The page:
President Nixon's opening to China had a major impact on international relations (1972). His ambassador to China was George H.W. Bush. President Regan's communiqué with Deng Xiaoping agreeded to limit arms sales to Taiwan (August 1982). This was, however, rendered essebntialy inoperative with Regan's simulatenous "six assurances" to Taiwan designed to insure that Taiwan would not be forced to negotiate with Beijing. [Lilley]

Market Reforms (1976- )

Gradually the Cultural Revolution played itself out. China embarked on a radical change in policy through its door open to the outside world in 1978.

Democracy Movement

The Communist Party used the Army to supress the student-le demoracy movement in Tenamen Square.

Hong Kong


Modern China

China has made enormous economic progress. The market reforms have been the chief driving force. China now has the world's fastest groweing ecnomy. The Communist Party has relinquished control over many aspects of the lives of ordinary Chinese people that it had once sougt to control. The accomplishments jhave been enormous and scarely imaginable to the generation of the Cultural Revolution. The Chinese have made major progress in the effort both to develop decent living standards and obtaining individual freedom. One question that has to be asked, and rarely is raised, is could so much progress have been achieved if the Democracy Movement had succeeded. Despite the enormous progress, however, the Party has failed to deliver other promised reforms. Chief amongst these are honest government and the rule of law. These are not minor matters. It is the rule of law that arguably proved to be the key factor at the heart of Britain's (and later America's) success. The failure of the rule of law permitted the disent to barbarity in NAZI Germany and Soviet Russia. There are today in China brave nen and women struggling to achieve both honest government and the rule of law and in many instances have faced dreadful consequences. [Johnson] The Communist Party has, however, continued to limit free expression and maintained a party dictatorship. It remains to be seen how China will develop until these remaing issues are addressed. The chief question is China's future development without the rule of law.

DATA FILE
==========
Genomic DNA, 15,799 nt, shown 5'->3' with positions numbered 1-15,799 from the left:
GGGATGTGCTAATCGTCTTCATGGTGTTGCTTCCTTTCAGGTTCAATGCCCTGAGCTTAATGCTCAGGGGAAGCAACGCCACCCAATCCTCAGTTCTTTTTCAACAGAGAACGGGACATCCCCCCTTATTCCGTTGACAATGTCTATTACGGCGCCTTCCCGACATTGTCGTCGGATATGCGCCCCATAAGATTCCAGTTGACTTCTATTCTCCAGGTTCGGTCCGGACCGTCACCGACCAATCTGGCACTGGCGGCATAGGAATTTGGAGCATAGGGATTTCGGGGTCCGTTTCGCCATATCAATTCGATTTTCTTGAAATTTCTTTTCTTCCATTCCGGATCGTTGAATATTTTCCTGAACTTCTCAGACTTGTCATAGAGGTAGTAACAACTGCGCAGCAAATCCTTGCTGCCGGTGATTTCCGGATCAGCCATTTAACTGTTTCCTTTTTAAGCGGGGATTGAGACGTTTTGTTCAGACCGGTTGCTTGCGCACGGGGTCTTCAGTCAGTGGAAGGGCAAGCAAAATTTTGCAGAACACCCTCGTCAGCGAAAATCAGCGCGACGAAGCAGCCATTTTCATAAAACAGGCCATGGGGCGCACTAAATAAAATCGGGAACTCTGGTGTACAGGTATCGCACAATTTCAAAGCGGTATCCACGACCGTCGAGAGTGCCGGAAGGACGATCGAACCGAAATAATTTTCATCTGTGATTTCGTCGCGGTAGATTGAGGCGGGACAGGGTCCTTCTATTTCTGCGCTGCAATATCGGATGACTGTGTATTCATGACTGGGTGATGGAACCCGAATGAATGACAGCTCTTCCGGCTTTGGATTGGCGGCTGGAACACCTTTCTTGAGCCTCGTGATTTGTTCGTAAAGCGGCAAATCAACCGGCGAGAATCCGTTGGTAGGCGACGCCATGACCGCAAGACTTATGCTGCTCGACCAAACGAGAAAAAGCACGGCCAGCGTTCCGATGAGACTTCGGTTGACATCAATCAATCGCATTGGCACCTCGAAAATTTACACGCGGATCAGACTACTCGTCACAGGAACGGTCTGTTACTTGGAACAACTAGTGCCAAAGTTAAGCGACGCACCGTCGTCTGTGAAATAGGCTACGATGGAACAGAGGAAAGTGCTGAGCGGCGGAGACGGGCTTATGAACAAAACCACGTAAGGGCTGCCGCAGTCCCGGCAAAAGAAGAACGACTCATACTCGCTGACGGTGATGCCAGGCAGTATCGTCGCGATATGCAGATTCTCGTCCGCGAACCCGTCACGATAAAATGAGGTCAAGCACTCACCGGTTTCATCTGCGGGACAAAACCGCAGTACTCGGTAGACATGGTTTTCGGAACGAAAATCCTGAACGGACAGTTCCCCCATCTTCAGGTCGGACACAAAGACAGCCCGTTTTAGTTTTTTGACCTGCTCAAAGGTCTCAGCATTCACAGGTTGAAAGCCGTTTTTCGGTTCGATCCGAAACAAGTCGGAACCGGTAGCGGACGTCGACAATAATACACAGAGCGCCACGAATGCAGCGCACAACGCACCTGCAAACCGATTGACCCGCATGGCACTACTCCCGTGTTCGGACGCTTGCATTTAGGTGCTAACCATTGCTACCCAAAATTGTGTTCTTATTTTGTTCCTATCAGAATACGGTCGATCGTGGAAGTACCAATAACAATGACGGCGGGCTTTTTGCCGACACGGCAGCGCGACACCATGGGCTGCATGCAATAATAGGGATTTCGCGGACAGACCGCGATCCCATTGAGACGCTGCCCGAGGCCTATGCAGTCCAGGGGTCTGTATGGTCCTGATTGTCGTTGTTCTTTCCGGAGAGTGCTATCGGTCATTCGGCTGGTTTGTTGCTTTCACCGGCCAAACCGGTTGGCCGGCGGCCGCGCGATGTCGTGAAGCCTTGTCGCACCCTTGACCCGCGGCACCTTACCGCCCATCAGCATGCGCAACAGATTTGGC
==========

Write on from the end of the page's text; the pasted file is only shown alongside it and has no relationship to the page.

Sources

Busky, Donald F. Communism in History and Theory (Greenwood Publishing Group: 2002).